It is a fair bet to say that few military members looking for an easy way out of their service obligations following enlistment choose to apply for discharge as a conscientious objector.
Here's the reason why: It is flatly hard to be awarded that status. One online overview of discharge requirements for conscientious objectors calls the application process "challenging," noting the "many pitfalls to be avoided" at various phases of the process.
In some instances, it might take an objector a longer time to come to a firm realization regarding his or her beliefs, act on them and exhaust all relevant military processes than it would take to simply serve out a military term.
One central reason for that is because military authorities must be satisfied that an objector claim is truly based on the "fixed and firm" beliefs of a servicemember, rather than on a whim, sudden state of mind or strategic ploy to beat the system.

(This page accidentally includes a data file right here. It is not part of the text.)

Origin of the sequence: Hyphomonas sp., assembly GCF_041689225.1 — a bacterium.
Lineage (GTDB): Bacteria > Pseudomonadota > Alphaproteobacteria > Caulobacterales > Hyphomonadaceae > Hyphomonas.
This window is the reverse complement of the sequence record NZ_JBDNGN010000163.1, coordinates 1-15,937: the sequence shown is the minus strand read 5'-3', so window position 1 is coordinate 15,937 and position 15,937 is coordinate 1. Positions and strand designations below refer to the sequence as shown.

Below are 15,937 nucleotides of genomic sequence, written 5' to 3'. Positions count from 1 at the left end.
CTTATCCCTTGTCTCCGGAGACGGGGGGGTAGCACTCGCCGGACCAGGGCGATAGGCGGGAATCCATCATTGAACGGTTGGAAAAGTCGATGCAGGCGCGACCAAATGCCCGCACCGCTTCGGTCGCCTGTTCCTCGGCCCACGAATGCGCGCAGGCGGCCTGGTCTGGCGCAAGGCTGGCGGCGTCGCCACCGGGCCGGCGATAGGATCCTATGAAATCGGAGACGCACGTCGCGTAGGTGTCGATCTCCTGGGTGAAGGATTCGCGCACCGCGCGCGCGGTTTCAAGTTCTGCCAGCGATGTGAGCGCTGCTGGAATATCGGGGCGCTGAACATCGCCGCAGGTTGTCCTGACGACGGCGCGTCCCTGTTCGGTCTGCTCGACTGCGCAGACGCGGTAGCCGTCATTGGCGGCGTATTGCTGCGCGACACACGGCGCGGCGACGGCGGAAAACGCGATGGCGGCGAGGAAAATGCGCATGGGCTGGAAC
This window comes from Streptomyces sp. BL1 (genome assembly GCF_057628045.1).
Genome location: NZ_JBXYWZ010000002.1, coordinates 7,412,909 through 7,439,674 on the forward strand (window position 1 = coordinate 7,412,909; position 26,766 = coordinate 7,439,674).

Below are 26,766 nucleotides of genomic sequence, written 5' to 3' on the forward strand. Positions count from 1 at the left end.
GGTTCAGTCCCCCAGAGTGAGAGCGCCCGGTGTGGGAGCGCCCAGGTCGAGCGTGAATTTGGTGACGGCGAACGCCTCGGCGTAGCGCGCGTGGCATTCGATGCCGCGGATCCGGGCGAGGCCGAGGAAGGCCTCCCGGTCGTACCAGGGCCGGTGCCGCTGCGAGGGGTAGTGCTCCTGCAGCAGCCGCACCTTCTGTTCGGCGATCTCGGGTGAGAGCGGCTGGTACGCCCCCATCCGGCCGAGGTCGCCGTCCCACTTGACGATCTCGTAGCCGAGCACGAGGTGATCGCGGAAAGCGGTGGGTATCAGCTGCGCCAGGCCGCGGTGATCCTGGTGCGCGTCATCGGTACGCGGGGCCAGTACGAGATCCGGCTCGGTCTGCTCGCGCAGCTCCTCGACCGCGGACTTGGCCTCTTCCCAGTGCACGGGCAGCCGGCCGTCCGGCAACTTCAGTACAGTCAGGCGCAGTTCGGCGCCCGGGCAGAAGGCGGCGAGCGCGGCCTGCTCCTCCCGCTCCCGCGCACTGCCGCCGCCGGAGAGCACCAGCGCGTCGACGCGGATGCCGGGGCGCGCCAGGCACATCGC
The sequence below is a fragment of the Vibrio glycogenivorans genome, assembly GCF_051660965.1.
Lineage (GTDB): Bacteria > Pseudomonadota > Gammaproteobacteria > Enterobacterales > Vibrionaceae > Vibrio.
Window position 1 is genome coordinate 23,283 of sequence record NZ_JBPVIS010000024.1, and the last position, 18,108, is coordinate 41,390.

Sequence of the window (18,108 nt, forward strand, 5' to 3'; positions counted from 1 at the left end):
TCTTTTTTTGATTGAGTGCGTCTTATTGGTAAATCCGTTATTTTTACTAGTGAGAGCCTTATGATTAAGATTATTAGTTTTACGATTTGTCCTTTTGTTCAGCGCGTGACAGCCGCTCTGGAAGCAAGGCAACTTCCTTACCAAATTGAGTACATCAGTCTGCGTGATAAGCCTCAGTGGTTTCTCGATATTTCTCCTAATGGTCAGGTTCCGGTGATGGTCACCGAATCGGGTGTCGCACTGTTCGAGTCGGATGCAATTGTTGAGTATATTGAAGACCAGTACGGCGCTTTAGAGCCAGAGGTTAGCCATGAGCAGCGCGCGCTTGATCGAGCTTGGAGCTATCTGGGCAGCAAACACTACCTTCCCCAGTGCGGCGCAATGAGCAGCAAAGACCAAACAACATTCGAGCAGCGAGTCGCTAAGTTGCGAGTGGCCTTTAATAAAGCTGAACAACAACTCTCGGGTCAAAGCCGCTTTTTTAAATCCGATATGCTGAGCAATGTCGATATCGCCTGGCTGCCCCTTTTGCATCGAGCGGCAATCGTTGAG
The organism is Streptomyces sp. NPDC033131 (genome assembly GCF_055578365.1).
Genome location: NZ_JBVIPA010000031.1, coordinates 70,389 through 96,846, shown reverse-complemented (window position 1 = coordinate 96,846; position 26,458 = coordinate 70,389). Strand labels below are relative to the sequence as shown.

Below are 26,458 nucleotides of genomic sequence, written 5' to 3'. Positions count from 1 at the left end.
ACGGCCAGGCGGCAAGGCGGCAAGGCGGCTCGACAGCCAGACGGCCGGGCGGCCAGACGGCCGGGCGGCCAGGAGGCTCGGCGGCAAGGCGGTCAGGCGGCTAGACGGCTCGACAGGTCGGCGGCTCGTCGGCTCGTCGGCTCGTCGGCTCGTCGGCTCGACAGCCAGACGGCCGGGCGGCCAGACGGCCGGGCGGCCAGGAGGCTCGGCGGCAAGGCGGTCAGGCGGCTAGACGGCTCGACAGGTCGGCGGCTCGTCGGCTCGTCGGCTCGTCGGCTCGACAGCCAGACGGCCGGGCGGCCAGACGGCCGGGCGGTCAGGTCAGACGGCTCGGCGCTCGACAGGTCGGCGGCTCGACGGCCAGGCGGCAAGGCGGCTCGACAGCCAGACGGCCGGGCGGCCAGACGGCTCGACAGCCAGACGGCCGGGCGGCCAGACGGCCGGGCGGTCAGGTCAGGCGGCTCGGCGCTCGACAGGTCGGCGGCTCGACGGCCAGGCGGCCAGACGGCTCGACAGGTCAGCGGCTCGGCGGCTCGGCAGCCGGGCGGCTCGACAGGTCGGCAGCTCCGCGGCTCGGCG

In other words, a military member must demonstrate a singularly strong opposition and aversion to participation in warfare and in working to promote military aims. That opposition must ring loud and clear in detailed application materials and additional evidence that might conceivably be considered at both a hearing and appellate level. Additionally, input from both a psychiatrist and a chaplain is required in the process.
Understandably, there is some subjectivity in the phrase "fixed and firm," with room for creative arguments on all sides of the question. As noted in the above-cited overview, "a member considering making an application [based on objector status] is well advised to obtain qualified legal advice."